With the conclusion of the 20th Chinese National Congress of the CCP in October 2022, we’re taking a dive into interpreting China’s latest economic objectives and goals. At the same time, we’ve put them into the wider context of China’s relation to the global economy.
One of the indicators we examined is China’s ranking in the Global Value Chain (GVC). GVCs are part and parcel of today’s finished goods, and is powerful driver of productivity growth, job creation and increased living standards.
The GVC Position Index assesses a nation’s upstream/downstream positions on the value chain. Russia exports mostly minerals, ie. oil/gas, so it is upstream. Japan and US are upstream because they export research and development, intellectual property and half-finished goods. China is downstream because it exports mostly goods in a highly-finished state.
What’s more interesting is the bubble size, which represents the volume of domestic value-adds absorbed for its total exports. The China and US are the two biggest bubbles, but the exports as percentage of their GDPs are ~ 10% for the US vs ~ 20% for China. Furthermore, the US exports mostly IP and high-value components, while China exports more assembled goods with less value-add.
As it stands, for China to grow its bubble, it needs to add more value to its end products through innovation and making higher value goods. Otherwise, it’s unable to do much more, as China does not have raw material advantages. We also see that the US can grow its bubble by moving manufacturing back onshore, delivering more finished goods.
The GVC Position Index is deeply related to the latest Chinese National Congress. With a newly elected Politburo Standing Committee, General Secretary Xi Jinping gave a speech which outlined key goals for the country for the next 5 years.
The cornerstone of his speech undeniably focused on the pursuit of innovation. It was declared that China should “use technology as a primary productive force and innovation as a primary engine.”
This was anchored by 3 points: (1) focus national resources on strategic areas (2) build a globally competitive and open innovation ecosystem, and (3) develop original and cutting-edge innovation.
Other highlights drawn out from the week-long session include China’s aims to achieve modern socialism by 2035. This is done though modernisation of its population, achieving common prosperity through a reduction of wealth gaps. Prosperity is defined to include material and spiritual wealth. Two other points also stand out: achieving harmony with nature through green development, and peaceful development.
The Chinese economy emphasises on high-quality development through:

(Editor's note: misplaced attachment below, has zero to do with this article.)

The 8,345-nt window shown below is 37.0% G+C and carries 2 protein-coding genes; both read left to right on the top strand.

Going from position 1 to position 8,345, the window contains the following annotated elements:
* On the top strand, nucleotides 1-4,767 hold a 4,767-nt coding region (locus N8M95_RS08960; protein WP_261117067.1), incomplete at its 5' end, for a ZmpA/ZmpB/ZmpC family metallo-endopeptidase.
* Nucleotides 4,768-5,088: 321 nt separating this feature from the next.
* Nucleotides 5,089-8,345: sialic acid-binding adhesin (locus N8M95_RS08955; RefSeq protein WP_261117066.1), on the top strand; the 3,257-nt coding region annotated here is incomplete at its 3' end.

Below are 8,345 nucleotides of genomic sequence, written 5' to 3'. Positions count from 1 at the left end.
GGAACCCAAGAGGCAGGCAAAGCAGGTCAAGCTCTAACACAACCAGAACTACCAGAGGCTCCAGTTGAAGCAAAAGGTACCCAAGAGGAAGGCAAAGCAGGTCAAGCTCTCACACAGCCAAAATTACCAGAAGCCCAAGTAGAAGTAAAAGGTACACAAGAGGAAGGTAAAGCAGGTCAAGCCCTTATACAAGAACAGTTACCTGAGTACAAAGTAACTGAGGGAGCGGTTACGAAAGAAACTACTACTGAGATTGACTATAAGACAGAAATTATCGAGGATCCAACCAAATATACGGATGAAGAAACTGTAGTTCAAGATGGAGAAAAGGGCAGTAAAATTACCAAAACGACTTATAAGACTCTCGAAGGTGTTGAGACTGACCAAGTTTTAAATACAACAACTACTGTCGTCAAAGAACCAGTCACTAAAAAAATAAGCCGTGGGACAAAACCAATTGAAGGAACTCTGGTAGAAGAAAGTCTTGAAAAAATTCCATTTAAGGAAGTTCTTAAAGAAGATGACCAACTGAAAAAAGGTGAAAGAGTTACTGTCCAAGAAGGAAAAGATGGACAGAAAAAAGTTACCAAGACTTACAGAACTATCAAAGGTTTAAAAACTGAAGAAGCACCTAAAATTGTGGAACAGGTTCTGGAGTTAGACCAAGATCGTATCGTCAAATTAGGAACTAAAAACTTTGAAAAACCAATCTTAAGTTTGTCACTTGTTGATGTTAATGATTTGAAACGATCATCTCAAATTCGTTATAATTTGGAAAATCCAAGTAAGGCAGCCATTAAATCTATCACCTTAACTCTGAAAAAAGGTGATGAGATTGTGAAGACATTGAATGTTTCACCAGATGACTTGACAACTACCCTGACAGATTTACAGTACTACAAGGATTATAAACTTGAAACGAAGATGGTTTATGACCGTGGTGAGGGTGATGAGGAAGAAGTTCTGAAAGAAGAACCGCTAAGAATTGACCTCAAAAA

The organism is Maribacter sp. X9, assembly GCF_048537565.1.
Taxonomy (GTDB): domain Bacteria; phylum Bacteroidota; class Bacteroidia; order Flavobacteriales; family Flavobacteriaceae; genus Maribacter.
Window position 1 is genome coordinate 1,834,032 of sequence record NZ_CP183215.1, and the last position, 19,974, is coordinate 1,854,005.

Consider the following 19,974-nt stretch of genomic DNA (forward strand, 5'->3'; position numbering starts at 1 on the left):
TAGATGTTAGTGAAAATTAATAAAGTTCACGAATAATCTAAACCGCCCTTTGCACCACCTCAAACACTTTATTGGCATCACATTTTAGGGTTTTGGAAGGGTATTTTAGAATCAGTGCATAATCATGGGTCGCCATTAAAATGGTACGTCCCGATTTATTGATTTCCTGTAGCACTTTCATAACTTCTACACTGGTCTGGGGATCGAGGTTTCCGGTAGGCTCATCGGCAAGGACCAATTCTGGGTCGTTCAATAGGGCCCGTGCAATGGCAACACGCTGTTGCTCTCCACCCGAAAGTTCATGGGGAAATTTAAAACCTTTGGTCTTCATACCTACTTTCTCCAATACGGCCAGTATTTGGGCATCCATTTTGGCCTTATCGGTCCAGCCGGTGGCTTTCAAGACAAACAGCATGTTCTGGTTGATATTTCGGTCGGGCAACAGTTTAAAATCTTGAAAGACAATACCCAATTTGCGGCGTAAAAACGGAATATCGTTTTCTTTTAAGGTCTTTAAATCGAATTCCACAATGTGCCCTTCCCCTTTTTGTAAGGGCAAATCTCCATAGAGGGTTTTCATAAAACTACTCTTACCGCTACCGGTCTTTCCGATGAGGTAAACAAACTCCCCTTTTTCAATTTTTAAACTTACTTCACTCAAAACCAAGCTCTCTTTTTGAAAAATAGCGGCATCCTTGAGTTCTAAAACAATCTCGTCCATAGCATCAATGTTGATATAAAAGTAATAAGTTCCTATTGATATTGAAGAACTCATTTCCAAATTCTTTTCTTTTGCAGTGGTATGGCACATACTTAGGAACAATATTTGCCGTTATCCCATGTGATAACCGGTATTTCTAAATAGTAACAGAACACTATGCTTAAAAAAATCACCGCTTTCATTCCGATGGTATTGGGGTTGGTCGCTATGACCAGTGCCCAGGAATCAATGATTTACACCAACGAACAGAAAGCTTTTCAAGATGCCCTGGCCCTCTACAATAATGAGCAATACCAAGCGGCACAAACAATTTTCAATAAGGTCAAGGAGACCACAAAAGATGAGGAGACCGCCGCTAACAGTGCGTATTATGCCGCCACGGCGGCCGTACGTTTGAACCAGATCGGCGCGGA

A strong manufacturing sector (not just size, but also strength)
High quality outputs, innovation-driven, productivity growth
Strong consideration for the environment/climate
The key message on environmental responsibility is interesting. Xi’s speech suggested to “先立后破” (xian li hou po – meaning to ‘rise above and break though’), but omitted the mention of specific years for carbon-peaking and carbon-neutrality goals. Our take on this is that China wants to establish sufficient clean energy resources before shutting down traditional energy sources. It is abandoning its earlier hard commitments to carbon-peaking in 2030 and carbon-neutrality in 2060, for a more pragmatic and flexible path.
Xi has also set three main themes to support China’s goals for the next half decade.
3 main themes to support Chinese growth
Theme 1: 公有制为主体 (gong you zhi wei zhu ti): The state-owned economy will be the core economic theme.
Theme 2: 按劳分配为主体 (an lao fen pei wei zhu ti): To earn one’s fair share of wealth through labor, not just wealth creation from capitalism.
Theme 3: 国内大循环为主体 (guo nei da xun huan wei zhu ti): Focus on domestic circulation, with higher-quality and reliable goods & services for its domestic population.
An unusual standout keyword from his speech was “斗争 (dou zheng)”, targeted at foreign influences. This alludes to how China should stand up against opposition with confidence. Which means that China is willing to face confrontation with the west over what it considers as its core interests and values.
There has never been more clear, strong and firm policy supports for Chinese hard-tech.
Overall, we believe that the 20th CCP congress provided clarity on what matters to China’s leadership. There has never been more clear, strong and firm policy supports for Chinese hard-tech, innovation, and manufacturing upgrades – the golden time is here and now.